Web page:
- The Washington Times - Sunday, March 13, 2005

Mikey Torres is a divine cook. Now he’s honing his skills as a student at the Art Institute of Washington in Arlington.

He entered a dish of shrimp stuffed with crabmeat and herb sauce in the school’s recent Girl Scout Culinary Cookie Creation Competition and won. The contest’s five finalists designed original recipes using Girl Scout cookies; Mr. Torres featured Lemon Coolers in his dish.

“A lot of people say they have a soundtrack to their lives; I like to think I have a menu to my life,” the 22-year-old student from Oxon Hill says. “I’ve always been very excited about experimenting with new ingredients.”

Although knowing how to make the perfect meal is important, there is more to being a good chef than knowing how to cook. Culinary students also need business and management skills.

The primary goal of a culinary program is to infuse professionalism into its students, says Cynthia G. Baum, president of the Art Institute of Washington. She holds a doctorate in clinical psychology.

In 2003, eight students graduated with the associate of arts degree in culinary arts, with 100 percent job placement in six months. Starting salaries average $36,000, she says. The culinary arts program started in October 2001.

In October, the school plans to add a program with a concentration in baking and pastry, in which students also will receive an associate of arts degree.

Sanitation skills, food presentation and restaurant management all are part of the current 21-month culinary curriculum offered by the school. Being punctual and quick in the kitchen and wearing the proper uniform are emphasized. In addition to culinary classes, students take courses in composition, mathematics, chemistry, literature and psychology.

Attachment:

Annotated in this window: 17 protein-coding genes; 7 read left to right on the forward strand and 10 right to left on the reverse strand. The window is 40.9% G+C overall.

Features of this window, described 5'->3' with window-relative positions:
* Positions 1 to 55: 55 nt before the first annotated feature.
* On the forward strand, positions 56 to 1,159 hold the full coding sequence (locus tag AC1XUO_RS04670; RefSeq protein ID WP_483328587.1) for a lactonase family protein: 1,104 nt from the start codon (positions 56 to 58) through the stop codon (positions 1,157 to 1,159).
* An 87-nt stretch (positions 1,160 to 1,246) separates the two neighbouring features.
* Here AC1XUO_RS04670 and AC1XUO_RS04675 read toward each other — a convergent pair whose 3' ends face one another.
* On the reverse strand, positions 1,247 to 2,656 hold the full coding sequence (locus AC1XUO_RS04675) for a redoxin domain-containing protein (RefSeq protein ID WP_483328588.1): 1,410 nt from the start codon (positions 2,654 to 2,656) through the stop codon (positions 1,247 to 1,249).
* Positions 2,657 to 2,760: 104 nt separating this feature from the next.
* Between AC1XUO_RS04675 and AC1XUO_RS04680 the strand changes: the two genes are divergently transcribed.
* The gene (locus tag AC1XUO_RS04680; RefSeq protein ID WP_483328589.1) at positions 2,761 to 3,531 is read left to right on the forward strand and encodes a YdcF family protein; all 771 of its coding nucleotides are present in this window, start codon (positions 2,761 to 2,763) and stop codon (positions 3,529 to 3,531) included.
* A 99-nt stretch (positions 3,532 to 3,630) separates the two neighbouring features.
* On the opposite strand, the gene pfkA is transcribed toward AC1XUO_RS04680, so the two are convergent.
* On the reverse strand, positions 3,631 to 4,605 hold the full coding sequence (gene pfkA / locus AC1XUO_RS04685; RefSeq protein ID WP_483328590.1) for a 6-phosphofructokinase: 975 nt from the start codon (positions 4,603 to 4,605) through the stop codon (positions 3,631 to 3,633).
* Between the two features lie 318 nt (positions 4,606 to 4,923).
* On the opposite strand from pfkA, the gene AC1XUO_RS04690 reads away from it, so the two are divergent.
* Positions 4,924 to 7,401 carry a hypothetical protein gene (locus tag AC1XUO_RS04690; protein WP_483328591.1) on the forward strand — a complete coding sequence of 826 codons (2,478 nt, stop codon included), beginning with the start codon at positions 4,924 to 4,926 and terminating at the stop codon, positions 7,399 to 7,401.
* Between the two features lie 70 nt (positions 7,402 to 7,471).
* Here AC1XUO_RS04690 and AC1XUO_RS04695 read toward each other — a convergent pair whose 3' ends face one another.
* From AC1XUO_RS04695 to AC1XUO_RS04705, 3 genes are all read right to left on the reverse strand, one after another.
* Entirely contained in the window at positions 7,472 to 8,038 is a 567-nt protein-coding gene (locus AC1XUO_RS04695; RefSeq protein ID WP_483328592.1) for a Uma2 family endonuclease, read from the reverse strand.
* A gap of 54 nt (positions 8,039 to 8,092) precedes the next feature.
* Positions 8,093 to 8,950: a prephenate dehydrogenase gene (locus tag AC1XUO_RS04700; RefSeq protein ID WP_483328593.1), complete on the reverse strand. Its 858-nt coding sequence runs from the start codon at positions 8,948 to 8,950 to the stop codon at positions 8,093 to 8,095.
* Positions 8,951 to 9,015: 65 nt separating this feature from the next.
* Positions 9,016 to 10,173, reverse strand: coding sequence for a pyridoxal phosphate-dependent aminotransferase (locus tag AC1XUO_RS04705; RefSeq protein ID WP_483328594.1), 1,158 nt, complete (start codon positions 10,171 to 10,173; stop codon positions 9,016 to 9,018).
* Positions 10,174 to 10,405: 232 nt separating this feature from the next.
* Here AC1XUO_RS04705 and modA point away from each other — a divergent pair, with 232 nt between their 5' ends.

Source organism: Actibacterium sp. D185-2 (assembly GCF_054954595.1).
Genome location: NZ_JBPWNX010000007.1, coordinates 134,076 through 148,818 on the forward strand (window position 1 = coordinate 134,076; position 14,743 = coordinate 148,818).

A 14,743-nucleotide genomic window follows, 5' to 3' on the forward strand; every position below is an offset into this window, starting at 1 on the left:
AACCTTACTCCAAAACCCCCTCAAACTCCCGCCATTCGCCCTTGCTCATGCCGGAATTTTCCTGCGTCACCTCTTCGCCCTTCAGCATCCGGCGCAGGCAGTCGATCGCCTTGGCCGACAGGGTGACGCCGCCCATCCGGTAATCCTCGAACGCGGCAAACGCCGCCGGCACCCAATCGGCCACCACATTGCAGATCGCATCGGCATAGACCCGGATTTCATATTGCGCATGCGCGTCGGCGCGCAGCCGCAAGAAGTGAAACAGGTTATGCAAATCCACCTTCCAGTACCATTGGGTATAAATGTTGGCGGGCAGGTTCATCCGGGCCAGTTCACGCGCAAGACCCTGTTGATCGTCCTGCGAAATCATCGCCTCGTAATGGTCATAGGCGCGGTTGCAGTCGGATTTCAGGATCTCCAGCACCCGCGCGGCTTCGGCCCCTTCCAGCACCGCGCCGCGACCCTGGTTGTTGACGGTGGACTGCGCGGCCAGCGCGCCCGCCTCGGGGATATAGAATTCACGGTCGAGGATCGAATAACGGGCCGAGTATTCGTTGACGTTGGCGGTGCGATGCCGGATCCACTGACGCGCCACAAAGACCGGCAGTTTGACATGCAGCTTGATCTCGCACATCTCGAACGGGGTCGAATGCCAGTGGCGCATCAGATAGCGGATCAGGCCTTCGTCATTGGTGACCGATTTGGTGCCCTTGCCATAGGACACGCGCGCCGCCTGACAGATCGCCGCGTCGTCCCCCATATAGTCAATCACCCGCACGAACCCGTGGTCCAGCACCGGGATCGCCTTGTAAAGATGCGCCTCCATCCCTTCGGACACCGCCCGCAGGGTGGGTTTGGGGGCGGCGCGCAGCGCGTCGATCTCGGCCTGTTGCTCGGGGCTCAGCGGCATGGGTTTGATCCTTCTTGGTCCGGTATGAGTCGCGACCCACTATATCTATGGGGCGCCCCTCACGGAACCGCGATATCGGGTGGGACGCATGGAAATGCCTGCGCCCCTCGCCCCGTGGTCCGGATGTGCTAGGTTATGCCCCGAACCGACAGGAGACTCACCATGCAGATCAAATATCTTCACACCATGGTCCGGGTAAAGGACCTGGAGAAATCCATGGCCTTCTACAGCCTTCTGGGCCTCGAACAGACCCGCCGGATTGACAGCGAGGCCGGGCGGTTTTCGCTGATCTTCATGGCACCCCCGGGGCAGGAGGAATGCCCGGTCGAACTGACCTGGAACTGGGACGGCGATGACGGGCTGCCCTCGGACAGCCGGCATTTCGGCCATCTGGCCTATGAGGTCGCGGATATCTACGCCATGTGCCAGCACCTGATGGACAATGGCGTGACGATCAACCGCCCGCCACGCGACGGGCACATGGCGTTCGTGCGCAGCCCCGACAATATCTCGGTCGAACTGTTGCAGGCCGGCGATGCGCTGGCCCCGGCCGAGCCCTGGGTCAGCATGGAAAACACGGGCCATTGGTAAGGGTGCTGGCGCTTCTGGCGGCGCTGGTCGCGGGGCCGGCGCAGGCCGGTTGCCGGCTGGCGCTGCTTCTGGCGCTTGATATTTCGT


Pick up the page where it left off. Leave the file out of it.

“The hospitality field is growing, and with that comes increases in expectations in quality of service,” Ms. Baum says. “We emphasize dealing with a quality product, matching and beating consumer expectations, if they will be successful in their careers.”

Taste, presentation and creativity usually play a part in students’ grades, says Cynthia Stowers, interim academic director of the culinary program at the Art Institute.

Last week’s Girl Scout Culinary Cookie Creation Competition was highlighted in the American regional cuisine course, which Ms. Stowers teaches.

“All students were encouraged to enter,” Ms. Stowers says. “Competitions are good practice.”

Although culinary school doesn’t replace experience, a formal education gives students the ability to get more from their professional opportunities, says Richard Stuthmann, director of instruction for Baltimore International College.

The school offers various 12-month certificates, two-year associate of applied science degrees and four-year bachelor’s degrees. About 800 students enroll in the program each year. About 200 students graduate each spring with a degree or certificate.

“We expose students to the needs of the industry,” Mr. Stuthmann says. “We try to give them the tools to succeed.”

Cooking shows on television inspired Teaira Little, 20, of Stafford, Va., to become a student at Baltimore International College. She already has completed her associate of applied science degree in professional baking and pastry and is finishing her bachelor’s degree in culinary management.